The education establishment is enamored of “social and emotional learning programs” that, in the words of a recent edition of Edweek, “focus on teaching students how to manage emotions and their behaviors and interactions with others.” One example is Responsive Classroom, which focuses, in particular, on “teacher language and modeling expectations.”
So it’s no surprise that this very Edweek article enthusiastically reports on a study showing positive effects for Responsive Classrooms. Its opening paragraph:
Fifth graders in schools where teachers faithfully used the Responsive Classroom teaching approach performed better on statewide assessments of mathematics and reading skills than their peers at schools that did not use the social-emotional-learning program’s strategies as much, according to new research presented at a national conference here [in Washington] last week.Particularly grateful for these results were several prominent education leaders who had been hungry for data to confirm their beliefs: “When there’s top-notch research like [Ms. Rimm-Kaufman’s] showing positive effects academically for social- and emotional-learning programs, it’s a great contribution,” said Paul Goren, the vice president for research and knowledge use at the Collaborative for Academic, Social, and Emotional Learning, or CASEL, in Chicago.
(Presumably a top-notch study showing neutral or negative effects wouldn’t have been such a great contribution).
The article continues:
The findings were also welcomed by Gretchen L. Bukowick, the director of professional-service delivery for the Northeast Foundation for Children, the Turners Falls, Mass.-based organization that developed the Responsive Classroom approach. “This helps us put some evidence behind what we believe,” she said. “Academic, social, and emotional learning all go hand in hand.” It’s a remarkable reversal of the scientific method, and of what constitutes scientific progress.The study itself, to its credit, appears to have been well designed. Schools were randomly assigned to a Responsive Classroom treatment group or to a control group. However, it’s not at all clear that the results mean that more schools should implement Responsive Classroom.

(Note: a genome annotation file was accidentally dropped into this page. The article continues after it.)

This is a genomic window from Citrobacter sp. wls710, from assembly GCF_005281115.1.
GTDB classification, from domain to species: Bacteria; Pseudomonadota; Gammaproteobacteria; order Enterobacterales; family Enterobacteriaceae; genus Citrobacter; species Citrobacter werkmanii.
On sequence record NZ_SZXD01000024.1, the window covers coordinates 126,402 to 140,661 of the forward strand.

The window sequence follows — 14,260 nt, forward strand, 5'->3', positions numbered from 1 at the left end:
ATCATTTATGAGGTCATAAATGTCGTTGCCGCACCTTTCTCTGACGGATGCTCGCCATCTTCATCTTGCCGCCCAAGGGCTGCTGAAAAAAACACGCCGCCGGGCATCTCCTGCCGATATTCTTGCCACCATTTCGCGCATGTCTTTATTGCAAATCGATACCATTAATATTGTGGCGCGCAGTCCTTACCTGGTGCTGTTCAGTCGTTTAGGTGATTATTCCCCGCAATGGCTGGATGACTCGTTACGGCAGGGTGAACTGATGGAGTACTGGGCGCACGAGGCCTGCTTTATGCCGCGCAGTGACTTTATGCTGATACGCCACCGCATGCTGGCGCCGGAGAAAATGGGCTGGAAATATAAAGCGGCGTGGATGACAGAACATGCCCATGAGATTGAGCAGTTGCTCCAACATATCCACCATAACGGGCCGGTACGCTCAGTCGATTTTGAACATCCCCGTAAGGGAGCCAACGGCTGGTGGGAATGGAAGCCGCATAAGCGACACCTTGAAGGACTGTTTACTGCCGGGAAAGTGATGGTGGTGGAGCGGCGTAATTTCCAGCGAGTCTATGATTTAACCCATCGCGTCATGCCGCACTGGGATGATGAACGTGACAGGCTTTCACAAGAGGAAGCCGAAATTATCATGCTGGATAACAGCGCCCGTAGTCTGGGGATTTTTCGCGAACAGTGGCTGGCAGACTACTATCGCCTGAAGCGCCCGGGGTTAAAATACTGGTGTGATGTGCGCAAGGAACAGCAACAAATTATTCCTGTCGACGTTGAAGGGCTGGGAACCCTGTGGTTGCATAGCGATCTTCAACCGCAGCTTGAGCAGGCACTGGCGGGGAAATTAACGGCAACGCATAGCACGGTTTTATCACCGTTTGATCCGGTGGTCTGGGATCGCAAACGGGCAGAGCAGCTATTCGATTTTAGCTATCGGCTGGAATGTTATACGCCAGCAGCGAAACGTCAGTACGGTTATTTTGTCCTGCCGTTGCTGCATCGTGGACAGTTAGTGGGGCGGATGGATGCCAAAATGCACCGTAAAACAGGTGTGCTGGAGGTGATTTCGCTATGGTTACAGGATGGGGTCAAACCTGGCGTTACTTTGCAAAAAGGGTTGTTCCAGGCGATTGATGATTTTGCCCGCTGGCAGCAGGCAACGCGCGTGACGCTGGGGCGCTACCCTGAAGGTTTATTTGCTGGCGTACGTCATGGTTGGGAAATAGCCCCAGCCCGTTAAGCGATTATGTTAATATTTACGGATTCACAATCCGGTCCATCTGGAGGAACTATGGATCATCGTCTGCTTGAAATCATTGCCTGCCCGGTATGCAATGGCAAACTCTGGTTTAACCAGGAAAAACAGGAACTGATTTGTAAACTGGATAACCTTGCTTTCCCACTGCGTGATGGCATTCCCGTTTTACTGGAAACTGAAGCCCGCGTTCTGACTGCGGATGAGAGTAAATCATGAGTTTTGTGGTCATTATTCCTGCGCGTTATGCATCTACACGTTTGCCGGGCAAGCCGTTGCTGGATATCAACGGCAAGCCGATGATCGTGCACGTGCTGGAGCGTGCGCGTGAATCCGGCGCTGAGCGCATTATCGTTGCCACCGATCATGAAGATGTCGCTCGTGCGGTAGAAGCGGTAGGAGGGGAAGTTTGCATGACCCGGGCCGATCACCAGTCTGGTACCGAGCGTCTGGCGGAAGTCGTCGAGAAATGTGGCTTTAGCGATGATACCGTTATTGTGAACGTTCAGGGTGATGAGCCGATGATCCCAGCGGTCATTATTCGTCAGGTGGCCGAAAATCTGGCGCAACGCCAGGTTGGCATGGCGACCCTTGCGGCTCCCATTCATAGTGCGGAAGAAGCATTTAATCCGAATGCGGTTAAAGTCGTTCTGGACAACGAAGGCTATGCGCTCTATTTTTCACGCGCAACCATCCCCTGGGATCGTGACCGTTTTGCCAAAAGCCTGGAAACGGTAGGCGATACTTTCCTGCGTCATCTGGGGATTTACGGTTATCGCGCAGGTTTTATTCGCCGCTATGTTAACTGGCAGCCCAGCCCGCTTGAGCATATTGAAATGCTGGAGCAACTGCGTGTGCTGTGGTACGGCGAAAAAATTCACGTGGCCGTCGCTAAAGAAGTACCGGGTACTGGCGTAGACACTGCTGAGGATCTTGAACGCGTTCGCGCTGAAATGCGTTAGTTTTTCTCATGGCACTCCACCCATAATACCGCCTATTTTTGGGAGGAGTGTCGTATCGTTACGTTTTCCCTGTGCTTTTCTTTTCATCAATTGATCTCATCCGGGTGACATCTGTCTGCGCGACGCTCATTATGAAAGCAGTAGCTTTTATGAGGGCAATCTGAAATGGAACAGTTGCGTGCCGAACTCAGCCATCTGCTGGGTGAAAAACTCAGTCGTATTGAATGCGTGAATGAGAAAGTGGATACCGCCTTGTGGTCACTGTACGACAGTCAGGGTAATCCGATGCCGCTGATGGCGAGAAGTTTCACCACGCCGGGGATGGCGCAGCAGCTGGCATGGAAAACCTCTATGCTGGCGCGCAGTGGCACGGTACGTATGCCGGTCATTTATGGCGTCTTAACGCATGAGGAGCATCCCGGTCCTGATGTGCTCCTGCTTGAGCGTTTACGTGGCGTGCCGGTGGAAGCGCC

For one thing, as the researchers themselves acknowledge, Response Classroom may be tapping what good teachers already do anyway:
The researchers also used surveys and observations to determine the degree to which Responsive Classroom practices were used in every elementary school in the district [even those in the control group], as the approach involves practices that may also be used by teachers who were not teaching in the Responsive Classroom schools.The results of the study, indeed, showed that:
Schools in which teachers adhered more closely to the approach [independently of whether they were in the intervention group or the control group] had significantly higher math scores, especially for students who had had low math scores in 2nd grade.
Even within the group of schools that was not assigned to use Responsive Classroom, more-frequent use of the approach’s strategies was correlated with higher math achievement [a 23-point gain on state standardized tests.]And, on the other hand:
Students in schools that were assigned to implement the program but did not do so with strong fidelity actually saw a small negative effect on their scores. In connection with this, Sara Rimm-Kaufman, one of the study’s authors, notes that: The dropoff in scores could also be tied to “something about schools and teachers that is both predicting use of practices and predicting achievement gains.” A school with a principal who was adept at helping teachers prioritize, for instance, might be more likely to implement Responsive Classroom with fidelity and also have higher test scores.But this means that a rise in scores in those schools that use Responsive Classroom techniques might also be due to “something about the schools and teachers” rather than something about Responsive Classroom.
Finally, it would appear to be the more academic aspects of Responsive Classroom, not its social and emotional elements, that had the biggest effects:
Preliminary findings show that the program’s focus on academic choice, which involves allowing students to choose among different activities to accomplish the same learning goals, may be particularly effective.None of this, of course, has any effect on Edweek’s conclusion--a conclusion which has been foregone among education theorists for at least a century:
The findings are part of a growing body of research showing that social-emotional learning can positively influence academic, as well as behavioral, results.